Business Technology

Sunday 27 May 2018

'We love Stripe...one of the most organic and ethical firms in the industry' - Leading fintech startup Transferwise

Limerick-born brothers Patrick and John Collison, co-founders of Stripe
Limerick-born brothers Patrick and John Collison, co-founders of Stripe
Louise Kelly

Louise Kelly

A market leading fintech startup has said that payments firm Stripe, created by the Irish Collison brothers, are a company industry participants should aspire to.

TransferWise has just become the first non-bank to become direct member of the Faster Payments Scheme (FPS), enabled by new access to Bank of England settlement account.

Essentially, the BoE is giving tech companies the same rights to process payments as the retail banks, "enabling us to cut out the middlemen and offer people a faster, cheaper service", according to CEO and co-founder Kristo Käärmann.

Co-founded by Estonians Taavet Hinrikus and Kristo Käärmann in 2011, the peer-to-peer money transfer service was created out of their own personal need to bank foreign currencies cheaply.

Flora Coleman
Flora Coleman

The startup has raised $397m from investors such as IVP, Old Mutual, Andreessen Horowitz, Sir Richard Branson, Valar Ventures and Max Levchin of PayPal.

Head of Government Relations of Transferwise, Flora Coleman, said that the company's forward-thinking, customer-orientated approach is similar to that of the billionaire Collison brothers.

"We are a big fan of what Stripe is doing, they won't stop until they are the best - and that's how we think also," she told Independent.ie.

"Stripe are one of the most organic, most ethical, second wave fintech startups and what they are doing is simply incredible."

Flora is speaking at Dublin Tech Summit 2018 about changing European legislation to make sending, spending and receiving money cheaper and truly transparent.

"Transferwise aims to help its customers spend save and live like a local," she told Independent.ie.

"We're trying to reduce the amount of the times the currencies has to cross the borders because once you do that it gets hugely expensive.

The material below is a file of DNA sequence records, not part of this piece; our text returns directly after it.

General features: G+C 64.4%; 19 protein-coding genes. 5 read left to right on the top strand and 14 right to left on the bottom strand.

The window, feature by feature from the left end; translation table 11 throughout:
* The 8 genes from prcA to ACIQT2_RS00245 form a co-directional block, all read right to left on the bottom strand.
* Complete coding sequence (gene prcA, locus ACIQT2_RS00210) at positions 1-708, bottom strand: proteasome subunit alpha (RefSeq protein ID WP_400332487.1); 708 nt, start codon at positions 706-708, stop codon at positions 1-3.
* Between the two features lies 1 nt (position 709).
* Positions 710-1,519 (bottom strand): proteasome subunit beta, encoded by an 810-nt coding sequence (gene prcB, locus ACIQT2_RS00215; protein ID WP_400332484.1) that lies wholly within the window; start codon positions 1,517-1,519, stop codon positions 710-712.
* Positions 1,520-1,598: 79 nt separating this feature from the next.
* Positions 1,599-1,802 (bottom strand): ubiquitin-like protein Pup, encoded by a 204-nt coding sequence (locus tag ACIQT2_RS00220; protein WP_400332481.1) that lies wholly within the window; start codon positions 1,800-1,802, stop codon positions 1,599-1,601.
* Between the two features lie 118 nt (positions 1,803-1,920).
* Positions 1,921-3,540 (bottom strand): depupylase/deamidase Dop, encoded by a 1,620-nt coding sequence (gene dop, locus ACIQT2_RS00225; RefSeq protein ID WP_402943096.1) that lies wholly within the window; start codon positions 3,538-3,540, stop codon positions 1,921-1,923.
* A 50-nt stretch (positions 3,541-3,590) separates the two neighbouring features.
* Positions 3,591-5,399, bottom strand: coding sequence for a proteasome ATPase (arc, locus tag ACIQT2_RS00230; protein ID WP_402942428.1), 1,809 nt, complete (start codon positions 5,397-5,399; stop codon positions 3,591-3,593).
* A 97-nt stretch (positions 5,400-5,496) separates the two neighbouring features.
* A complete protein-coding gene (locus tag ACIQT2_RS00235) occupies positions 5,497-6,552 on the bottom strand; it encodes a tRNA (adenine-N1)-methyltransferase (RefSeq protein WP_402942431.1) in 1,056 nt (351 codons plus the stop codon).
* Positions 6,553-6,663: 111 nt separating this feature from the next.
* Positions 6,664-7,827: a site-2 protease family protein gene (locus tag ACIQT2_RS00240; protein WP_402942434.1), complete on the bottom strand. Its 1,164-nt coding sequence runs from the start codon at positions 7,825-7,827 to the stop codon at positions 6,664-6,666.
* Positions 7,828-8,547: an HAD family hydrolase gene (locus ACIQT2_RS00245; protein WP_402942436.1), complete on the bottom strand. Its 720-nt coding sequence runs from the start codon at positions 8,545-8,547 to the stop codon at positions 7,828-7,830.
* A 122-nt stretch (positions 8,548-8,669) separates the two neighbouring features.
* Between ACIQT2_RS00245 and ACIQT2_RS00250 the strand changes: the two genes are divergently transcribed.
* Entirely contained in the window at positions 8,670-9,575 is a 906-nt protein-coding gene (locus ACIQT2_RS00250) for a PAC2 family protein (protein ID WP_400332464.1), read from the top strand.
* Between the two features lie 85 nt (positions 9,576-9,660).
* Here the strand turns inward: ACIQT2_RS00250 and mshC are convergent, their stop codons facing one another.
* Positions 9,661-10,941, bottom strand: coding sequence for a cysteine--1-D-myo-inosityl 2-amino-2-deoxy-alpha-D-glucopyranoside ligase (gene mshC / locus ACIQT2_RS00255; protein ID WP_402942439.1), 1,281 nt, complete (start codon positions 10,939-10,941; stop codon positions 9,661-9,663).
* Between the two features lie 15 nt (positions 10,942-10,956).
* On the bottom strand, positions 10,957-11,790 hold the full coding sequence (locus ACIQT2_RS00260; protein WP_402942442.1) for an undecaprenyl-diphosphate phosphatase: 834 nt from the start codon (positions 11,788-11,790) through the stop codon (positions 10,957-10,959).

"That's how we started off but last year we opened these borderless bank accounts. They allow you to hold and store more than 30 currencies in any currency anywhere around the world."

In July 2017 the Bank of England announced that non-bank payment service providers were eligible to apply for a settlement account in its Real Time Gross Settlement (RTGS) system.

Direct connection to RTGS and the Faster Payments Scheme enables TransferWise to lower processing costs for the end customer.

Transferwise has just celebrated the milestone of reaching 1,000 employees across its network.

"But most importantly we now have two million active customers using our service all the time," said Flora.

As it has gained the trust of the BoE, TransferWise has called on other central banks around the world to follow UK example.

BoE Governor Mark Carney said that the UK payments industry and authorities are working together "to deliver on their strategic priority of best-in-class payment services that are efficient, reliable and flexible".

"I am pleased that the first non-bank payment service provider now has direct access to the UK’s payment systems," he said.

"By stimulating competition and innovation, we anticipate increased diversity and risk-reducing payment technologies will reinforce financial stability while enhancing customer service."

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